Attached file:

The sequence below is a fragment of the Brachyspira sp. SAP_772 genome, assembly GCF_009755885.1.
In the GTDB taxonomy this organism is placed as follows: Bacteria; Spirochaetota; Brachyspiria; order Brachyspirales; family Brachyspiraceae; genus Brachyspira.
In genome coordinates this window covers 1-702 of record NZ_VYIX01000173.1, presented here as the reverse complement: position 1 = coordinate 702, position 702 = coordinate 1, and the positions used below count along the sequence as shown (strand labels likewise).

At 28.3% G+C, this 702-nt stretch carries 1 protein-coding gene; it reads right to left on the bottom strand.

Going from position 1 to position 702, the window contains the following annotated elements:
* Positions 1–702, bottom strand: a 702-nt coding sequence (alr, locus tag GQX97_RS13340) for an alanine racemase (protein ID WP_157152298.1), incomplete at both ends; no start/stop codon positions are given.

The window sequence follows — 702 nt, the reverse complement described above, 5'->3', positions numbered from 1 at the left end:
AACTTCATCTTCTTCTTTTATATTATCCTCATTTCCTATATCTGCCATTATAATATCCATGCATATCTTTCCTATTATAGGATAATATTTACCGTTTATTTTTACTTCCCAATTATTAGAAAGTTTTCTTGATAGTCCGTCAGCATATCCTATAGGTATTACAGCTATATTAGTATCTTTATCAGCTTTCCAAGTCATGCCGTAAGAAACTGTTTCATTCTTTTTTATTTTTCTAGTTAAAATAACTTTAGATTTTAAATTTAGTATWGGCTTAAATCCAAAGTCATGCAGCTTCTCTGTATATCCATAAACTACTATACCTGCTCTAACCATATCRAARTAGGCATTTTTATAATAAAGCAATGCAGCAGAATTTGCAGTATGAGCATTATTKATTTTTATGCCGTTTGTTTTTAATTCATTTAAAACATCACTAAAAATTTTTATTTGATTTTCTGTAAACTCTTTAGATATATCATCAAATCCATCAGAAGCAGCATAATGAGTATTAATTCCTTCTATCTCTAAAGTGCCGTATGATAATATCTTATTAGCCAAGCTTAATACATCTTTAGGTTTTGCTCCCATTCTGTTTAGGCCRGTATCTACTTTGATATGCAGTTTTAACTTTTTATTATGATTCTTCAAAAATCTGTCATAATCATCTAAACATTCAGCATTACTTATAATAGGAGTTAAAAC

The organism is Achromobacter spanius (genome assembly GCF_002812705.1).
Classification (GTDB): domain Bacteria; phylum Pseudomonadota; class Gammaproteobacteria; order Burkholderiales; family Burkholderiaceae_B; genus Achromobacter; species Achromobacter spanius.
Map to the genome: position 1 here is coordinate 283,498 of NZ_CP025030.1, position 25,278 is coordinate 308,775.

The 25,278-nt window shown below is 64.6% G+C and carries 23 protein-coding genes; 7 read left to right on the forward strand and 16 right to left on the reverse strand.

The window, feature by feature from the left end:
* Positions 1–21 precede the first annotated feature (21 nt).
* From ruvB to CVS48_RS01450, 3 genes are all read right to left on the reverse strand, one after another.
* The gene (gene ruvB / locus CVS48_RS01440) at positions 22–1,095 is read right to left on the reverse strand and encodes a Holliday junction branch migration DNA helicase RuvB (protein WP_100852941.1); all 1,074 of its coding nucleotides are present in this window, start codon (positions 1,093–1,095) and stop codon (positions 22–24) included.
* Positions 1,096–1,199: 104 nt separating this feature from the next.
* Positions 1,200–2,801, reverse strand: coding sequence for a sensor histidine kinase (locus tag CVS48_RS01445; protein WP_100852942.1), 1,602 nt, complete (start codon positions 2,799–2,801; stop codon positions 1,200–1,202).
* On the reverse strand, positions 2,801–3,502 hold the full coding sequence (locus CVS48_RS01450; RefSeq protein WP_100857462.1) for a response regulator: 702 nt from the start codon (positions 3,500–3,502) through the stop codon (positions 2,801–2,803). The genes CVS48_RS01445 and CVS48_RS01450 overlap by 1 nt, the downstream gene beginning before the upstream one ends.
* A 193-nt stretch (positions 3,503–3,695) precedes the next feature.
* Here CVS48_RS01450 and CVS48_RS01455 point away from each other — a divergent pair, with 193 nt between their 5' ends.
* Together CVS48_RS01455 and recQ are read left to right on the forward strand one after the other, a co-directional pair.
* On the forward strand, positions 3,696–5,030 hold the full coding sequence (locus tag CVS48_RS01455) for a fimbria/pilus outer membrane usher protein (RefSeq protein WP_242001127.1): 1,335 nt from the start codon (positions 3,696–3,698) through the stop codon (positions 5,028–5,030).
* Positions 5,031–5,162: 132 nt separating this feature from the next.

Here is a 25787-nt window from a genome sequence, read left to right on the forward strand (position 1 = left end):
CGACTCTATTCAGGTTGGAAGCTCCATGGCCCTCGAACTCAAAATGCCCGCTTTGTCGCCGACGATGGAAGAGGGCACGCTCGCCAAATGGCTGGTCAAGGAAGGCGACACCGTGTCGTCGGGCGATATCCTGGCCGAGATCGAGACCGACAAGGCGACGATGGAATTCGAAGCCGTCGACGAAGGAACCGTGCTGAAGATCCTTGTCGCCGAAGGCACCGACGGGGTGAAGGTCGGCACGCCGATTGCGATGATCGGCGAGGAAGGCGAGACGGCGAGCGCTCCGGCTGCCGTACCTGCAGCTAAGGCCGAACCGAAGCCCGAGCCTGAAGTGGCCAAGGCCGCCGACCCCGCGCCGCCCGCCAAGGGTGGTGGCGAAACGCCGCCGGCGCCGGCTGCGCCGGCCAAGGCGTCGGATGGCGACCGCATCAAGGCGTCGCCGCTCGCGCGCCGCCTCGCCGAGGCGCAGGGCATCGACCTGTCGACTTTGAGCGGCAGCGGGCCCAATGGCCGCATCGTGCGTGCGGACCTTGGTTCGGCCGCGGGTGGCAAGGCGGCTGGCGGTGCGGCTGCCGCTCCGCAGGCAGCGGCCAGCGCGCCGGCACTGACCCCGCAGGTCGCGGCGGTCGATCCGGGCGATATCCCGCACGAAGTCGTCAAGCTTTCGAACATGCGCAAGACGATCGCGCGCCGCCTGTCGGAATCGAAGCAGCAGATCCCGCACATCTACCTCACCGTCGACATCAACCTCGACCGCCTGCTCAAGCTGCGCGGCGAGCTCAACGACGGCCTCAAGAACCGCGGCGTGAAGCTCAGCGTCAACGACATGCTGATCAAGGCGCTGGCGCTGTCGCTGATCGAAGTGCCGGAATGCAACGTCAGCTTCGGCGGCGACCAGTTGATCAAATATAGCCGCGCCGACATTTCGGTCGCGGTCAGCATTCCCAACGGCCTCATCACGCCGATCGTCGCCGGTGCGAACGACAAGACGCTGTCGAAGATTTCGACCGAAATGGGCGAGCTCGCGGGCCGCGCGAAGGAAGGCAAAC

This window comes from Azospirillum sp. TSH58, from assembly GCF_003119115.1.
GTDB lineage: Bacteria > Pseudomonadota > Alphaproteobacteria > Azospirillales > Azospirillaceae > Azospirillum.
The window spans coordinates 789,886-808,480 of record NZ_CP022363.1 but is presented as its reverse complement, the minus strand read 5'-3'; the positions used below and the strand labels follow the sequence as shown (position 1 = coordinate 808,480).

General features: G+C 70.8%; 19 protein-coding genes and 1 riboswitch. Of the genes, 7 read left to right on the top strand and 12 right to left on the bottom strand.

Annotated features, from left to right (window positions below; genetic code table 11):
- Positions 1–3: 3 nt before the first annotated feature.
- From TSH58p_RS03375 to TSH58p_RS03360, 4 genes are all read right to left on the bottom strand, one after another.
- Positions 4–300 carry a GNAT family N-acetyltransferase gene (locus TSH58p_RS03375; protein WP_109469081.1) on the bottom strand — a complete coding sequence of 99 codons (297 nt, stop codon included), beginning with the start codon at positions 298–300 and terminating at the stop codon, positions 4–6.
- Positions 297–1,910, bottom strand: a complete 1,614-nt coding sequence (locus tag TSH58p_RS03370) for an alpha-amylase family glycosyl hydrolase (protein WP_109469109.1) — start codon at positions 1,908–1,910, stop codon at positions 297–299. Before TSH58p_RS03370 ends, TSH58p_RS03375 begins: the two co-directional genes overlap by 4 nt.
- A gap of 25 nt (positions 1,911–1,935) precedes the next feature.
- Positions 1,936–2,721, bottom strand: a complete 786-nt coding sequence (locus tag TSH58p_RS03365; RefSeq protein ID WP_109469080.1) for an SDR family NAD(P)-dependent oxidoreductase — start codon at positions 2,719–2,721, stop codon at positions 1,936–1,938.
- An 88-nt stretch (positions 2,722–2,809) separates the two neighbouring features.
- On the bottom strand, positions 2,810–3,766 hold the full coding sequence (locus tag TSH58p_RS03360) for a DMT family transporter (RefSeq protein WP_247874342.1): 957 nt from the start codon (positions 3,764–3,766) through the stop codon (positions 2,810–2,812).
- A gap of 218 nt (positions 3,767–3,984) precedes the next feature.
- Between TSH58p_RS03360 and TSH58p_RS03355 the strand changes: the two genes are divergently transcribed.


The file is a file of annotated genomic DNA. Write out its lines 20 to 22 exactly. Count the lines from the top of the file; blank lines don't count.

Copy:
* A 193-nt stretch (positions 3,503–3,695) precedes the next feature.
* Here CVS48_RS01450 and CVS48_RS01455 point away from each other — a divergent pair, with 193 nt between their 5' ends.
* Together CVS48_RS01455 and recQ are read left to right on the forward strand one after the other, a co-directional pair.